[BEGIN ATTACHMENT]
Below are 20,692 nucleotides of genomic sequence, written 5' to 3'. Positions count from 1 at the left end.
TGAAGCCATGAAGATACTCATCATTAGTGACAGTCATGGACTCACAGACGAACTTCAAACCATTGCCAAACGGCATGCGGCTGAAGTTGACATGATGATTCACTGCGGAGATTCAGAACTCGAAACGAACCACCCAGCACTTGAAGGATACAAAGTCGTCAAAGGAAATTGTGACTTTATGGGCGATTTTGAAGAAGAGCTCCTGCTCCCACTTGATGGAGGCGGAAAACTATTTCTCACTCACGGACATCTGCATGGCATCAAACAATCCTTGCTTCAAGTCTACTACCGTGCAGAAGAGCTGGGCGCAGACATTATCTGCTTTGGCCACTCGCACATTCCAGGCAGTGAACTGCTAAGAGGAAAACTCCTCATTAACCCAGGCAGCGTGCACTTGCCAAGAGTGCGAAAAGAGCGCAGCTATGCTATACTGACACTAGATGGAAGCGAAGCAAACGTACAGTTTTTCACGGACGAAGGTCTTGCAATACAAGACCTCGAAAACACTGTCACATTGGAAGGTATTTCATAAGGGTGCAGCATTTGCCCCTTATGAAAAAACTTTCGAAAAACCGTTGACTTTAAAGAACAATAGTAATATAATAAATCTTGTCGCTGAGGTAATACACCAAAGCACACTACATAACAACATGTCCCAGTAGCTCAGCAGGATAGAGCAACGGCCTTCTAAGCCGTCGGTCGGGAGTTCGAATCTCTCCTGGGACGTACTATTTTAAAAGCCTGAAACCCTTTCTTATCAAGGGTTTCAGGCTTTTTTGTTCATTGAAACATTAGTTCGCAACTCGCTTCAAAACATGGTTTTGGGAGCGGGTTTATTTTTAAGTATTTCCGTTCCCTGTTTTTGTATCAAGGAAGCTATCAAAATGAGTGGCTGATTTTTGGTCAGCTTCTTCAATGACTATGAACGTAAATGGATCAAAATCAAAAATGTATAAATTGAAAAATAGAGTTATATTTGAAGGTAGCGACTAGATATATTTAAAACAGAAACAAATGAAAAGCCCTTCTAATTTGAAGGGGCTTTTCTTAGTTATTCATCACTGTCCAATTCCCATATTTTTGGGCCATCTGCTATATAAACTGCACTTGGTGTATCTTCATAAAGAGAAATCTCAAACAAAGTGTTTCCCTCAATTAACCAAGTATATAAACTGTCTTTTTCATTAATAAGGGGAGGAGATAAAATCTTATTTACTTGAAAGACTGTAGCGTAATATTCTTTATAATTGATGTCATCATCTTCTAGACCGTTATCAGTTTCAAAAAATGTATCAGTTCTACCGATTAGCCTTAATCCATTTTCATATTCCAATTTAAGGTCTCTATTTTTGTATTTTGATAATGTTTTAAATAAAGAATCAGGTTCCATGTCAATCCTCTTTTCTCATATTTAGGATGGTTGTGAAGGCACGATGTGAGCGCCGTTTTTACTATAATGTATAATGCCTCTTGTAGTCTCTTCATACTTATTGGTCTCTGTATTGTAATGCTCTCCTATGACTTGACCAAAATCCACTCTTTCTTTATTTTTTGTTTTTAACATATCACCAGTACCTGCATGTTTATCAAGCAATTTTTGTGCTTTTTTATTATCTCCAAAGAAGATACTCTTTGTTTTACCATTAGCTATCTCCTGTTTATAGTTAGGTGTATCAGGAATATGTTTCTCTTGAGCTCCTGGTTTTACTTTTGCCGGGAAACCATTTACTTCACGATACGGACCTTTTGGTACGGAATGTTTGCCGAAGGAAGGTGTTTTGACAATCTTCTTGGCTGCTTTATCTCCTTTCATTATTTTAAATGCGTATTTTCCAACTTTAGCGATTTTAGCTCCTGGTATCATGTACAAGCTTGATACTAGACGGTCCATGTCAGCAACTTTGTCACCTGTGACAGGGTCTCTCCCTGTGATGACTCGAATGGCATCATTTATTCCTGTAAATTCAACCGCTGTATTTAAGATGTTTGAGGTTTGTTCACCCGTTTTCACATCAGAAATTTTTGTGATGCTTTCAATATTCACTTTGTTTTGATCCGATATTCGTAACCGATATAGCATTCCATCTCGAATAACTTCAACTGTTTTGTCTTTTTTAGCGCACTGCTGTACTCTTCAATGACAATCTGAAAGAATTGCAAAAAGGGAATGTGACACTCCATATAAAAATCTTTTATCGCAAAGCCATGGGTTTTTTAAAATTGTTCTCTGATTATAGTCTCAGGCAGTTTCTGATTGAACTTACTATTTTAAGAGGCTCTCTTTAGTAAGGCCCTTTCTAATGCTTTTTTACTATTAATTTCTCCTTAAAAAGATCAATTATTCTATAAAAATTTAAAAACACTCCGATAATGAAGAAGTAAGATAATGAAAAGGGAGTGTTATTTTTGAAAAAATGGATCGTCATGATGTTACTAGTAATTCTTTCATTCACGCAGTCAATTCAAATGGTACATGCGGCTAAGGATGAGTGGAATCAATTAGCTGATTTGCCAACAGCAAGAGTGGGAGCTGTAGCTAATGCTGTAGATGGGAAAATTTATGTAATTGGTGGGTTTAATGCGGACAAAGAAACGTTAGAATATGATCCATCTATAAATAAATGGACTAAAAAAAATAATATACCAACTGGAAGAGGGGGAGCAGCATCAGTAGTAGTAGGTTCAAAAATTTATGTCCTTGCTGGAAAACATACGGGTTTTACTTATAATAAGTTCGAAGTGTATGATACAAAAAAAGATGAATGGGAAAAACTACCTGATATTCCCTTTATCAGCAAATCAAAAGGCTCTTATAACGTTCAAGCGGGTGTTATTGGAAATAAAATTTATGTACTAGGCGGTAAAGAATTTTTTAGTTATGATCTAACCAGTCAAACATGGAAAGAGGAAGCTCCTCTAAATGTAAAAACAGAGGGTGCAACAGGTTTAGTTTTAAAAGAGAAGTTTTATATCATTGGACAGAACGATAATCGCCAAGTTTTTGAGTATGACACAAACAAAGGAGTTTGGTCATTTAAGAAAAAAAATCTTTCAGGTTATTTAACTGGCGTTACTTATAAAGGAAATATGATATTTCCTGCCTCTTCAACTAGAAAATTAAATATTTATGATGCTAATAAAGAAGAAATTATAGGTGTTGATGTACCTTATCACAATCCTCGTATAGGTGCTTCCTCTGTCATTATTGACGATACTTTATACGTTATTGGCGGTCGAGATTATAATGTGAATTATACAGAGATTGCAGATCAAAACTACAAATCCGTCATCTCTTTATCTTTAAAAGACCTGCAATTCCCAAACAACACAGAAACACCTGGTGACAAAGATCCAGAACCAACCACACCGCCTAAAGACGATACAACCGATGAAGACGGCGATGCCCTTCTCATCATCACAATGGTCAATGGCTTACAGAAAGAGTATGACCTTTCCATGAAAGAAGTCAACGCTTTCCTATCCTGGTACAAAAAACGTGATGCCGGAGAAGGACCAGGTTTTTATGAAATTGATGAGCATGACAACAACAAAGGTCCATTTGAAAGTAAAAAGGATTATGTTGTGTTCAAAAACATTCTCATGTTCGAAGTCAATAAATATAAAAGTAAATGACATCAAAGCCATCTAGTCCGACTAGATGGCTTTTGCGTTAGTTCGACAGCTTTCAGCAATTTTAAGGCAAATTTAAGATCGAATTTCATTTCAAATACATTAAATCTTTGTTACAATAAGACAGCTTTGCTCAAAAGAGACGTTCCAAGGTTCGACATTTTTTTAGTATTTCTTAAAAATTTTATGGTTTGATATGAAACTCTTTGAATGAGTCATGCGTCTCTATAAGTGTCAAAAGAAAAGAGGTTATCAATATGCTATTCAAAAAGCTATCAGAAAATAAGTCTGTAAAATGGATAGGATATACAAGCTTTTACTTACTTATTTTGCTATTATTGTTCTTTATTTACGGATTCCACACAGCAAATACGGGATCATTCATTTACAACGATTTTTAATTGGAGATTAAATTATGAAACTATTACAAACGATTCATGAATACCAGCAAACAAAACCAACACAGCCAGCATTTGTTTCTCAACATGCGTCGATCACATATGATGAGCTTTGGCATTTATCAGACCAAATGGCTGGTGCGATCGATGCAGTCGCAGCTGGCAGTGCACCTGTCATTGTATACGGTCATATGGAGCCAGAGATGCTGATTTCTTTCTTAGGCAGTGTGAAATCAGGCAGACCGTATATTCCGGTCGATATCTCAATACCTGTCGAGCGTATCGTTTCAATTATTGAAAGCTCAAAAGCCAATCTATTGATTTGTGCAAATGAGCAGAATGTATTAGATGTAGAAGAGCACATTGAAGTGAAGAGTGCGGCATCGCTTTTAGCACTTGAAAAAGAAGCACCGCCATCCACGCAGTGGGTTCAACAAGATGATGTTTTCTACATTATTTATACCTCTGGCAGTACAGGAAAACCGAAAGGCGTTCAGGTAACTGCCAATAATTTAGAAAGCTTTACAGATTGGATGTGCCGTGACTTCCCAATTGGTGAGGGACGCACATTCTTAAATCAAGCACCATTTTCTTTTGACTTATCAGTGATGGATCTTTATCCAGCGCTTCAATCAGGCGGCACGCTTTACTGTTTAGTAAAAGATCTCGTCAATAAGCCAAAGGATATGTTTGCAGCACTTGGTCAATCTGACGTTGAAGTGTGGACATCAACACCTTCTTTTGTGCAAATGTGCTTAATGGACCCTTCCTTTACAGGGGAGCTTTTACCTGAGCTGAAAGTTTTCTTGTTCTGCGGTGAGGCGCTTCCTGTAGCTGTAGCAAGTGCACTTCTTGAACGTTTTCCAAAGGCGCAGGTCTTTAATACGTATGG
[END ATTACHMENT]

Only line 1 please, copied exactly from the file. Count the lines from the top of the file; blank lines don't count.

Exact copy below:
Below are 20,692 nucleotides of genomic sequence, written 5' to 3'. Positions count from 1 at the left end.